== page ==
• What dimensions of diversity matter?
  • “Inclusion” sounds like it means inviting more people to more meetings, which I can’t imagine anyone wants. If that’s not what it means, what does it mean?
  • Do we care if the staff has a sharp political bias?
  • If we’re saying we don’t have enough employees from group X, that implies we have too many from group Y, doesn’t it? Is that what we’re saying? How does that feel to employees in group Y?
  • Our employee culture seems to be on the political left, to the point where I often see people not realizing when they’re saying something controversial. Do we know if employees of a different political slant are being quietly alienated?
  • If we’re making special efforts to hire and promote people from group X, are we stigmatizing them professionally, either in everyone else’s eyes or in their own? How do we know?
  • If we’re training employees to be more sensitive to the special needs of group X, it sounds like we’re saying employees haven’t developed good social skills with people of a variety of backgrounds, or group X is unusually touchy. Are either of those what we’re saying?
  • Will considerations like equity inform performance reviews and promotion decisions?
  • Generally when we need more people of background X to achieve a company goal, we offer them more money. And whether we like it or not, we have to bid high enough to attract the numbers we need. Are we planning to pay people from these desired groups differently?

Questions like these are on the one hand so benign that no one can argue you should be fired for uttering one. But they’re powerful enough to show wokeism papering over many contradictions, awkward tradeoffs, and illiberal ideas.

They’re also powerful enough to put your HR rep on her back foot, so wield them gently. You will not get clear answers, because there are none. Instead she will try to smooth the paper back in place. When you ask “It sounds like we’re saying X. Are we saying X?” expect the answer “No, we’re not quite saying that, because it’s complicated…”

At that point let your HR colleague off the hook. She won’t have a way to clarify the ideas, and it’s counterproductive to score points off her. You win when your coworkers see you calling woke ideas into the light without your head rolling through the cubicles.

Assert your personal boundaries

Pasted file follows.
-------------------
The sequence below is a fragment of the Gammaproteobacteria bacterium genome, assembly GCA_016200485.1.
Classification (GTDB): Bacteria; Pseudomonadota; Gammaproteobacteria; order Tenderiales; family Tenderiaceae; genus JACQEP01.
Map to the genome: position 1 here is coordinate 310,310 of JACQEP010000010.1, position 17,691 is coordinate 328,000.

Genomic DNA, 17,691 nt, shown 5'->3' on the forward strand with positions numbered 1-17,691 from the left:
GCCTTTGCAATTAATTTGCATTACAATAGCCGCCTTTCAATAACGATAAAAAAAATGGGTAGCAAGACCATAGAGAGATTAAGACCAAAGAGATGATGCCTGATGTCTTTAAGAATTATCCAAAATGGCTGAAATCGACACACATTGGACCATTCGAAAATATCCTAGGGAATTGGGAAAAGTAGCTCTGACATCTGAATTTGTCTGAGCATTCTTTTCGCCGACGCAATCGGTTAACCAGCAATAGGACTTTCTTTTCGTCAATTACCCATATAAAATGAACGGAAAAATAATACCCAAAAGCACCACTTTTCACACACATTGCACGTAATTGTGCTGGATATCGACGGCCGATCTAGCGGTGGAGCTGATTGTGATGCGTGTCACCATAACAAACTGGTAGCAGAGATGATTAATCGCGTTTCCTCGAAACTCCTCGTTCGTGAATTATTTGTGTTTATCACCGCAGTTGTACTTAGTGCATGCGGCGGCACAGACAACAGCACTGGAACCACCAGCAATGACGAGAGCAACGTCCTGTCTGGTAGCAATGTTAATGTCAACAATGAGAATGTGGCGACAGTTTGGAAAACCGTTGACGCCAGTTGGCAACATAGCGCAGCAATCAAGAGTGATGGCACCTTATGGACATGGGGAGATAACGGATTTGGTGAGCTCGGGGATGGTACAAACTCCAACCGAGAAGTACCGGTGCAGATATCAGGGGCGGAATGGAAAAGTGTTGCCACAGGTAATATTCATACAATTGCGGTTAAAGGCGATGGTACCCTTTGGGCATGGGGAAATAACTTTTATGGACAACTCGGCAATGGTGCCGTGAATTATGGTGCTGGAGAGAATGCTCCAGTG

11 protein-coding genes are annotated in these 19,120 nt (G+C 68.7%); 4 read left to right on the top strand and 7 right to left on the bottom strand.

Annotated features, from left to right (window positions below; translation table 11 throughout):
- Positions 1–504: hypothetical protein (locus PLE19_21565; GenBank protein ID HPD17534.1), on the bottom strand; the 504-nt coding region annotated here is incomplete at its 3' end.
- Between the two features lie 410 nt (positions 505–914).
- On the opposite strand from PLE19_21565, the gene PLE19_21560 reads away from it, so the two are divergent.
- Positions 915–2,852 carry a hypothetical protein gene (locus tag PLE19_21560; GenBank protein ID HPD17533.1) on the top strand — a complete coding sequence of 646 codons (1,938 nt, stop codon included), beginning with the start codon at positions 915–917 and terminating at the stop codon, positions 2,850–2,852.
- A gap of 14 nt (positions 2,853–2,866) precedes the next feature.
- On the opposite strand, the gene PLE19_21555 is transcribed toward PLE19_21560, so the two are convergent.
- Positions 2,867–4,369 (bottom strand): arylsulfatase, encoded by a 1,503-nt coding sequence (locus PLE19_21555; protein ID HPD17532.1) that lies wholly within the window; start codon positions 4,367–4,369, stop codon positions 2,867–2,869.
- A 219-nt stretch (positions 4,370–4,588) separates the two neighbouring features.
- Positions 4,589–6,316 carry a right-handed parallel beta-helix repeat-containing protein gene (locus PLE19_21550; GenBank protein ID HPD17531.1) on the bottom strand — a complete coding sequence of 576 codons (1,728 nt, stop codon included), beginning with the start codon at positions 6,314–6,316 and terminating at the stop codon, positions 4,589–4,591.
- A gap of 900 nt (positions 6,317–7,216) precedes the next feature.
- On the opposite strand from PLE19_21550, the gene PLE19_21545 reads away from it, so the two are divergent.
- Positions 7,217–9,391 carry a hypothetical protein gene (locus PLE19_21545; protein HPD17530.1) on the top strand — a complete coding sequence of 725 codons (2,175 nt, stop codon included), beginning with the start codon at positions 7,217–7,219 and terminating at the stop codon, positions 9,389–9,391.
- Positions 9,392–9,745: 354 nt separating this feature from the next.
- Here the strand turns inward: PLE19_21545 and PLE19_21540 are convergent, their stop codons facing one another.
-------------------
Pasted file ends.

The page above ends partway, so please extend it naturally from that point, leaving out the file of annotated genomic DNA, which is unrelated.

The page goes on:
Millions of us sense wokeism infringing what we regard as legitimate boundaries. We’re tired of being called racist and sexist. We sense we’re being bullied into apologizing for “privileges” such as being white, and into patronizing our black colleagues by casting them as disadvantaged and delicate and denying them full ownership of their successes and failures. We chafe at pressure to pretend to believe things we haven’t been persuaded of.

We dislike the gaslighting euphemisms within which wokeism smuggles these demands, maneuvering us to at once hear them and pretend not to hear them. And we’re alarmed that our employers, who hold our paychecks vulnerable, are straying beyond our professional relationship into diagnosing our problematic thoughts and reprogramming our social skills.

If your boundaries are being violated, reassert them. Politely and firmly make clear what you’re experiencing and how it falls short of your needs. For example:

  • I’m a member of group X that this program seeks to help, and I feel a bit mortified that you’re telling my coworkers that people like me need this special treatment. I’d prefer to be judged by the same standards as them.
  • This implicit bias training feels like a shaming tactic. If you think I’m doing something wrong, I’d much prefer you say so explicitly.
  • It seems like we’re biasing our recruiting/hiring process based on people’s skin color. That goes against my values, so I’m not comfortable taking part.
  • I’m open to the idea that I’m “racist” or “fragile.” After listening a while, I still haven’t heard any substantiation for those charges, and what I am hearing is simple name-calling. So thank you for the feedback. I’m going back to work now.

Recognize your privilege

If you feel you’re the victim of woke culture taking over your workplace, that’s the first line you need to draw. Don’t accept the victim status. What are you doing, waiting for HR to recognize you as a special marginalized group?

Instead, recognize you have the privilege of shaping the office culture just as much as anyone else. You don’t have to go along with ideas you haven’t been convinced of and values you don’t share. Share your own values. To self-censor is to contribute to the problem, withholding exactly what your coworkers need to correct course.

Originally published at on January 4, 2021.

Tech guy trapped in the data mines of San Francisco. Follow me at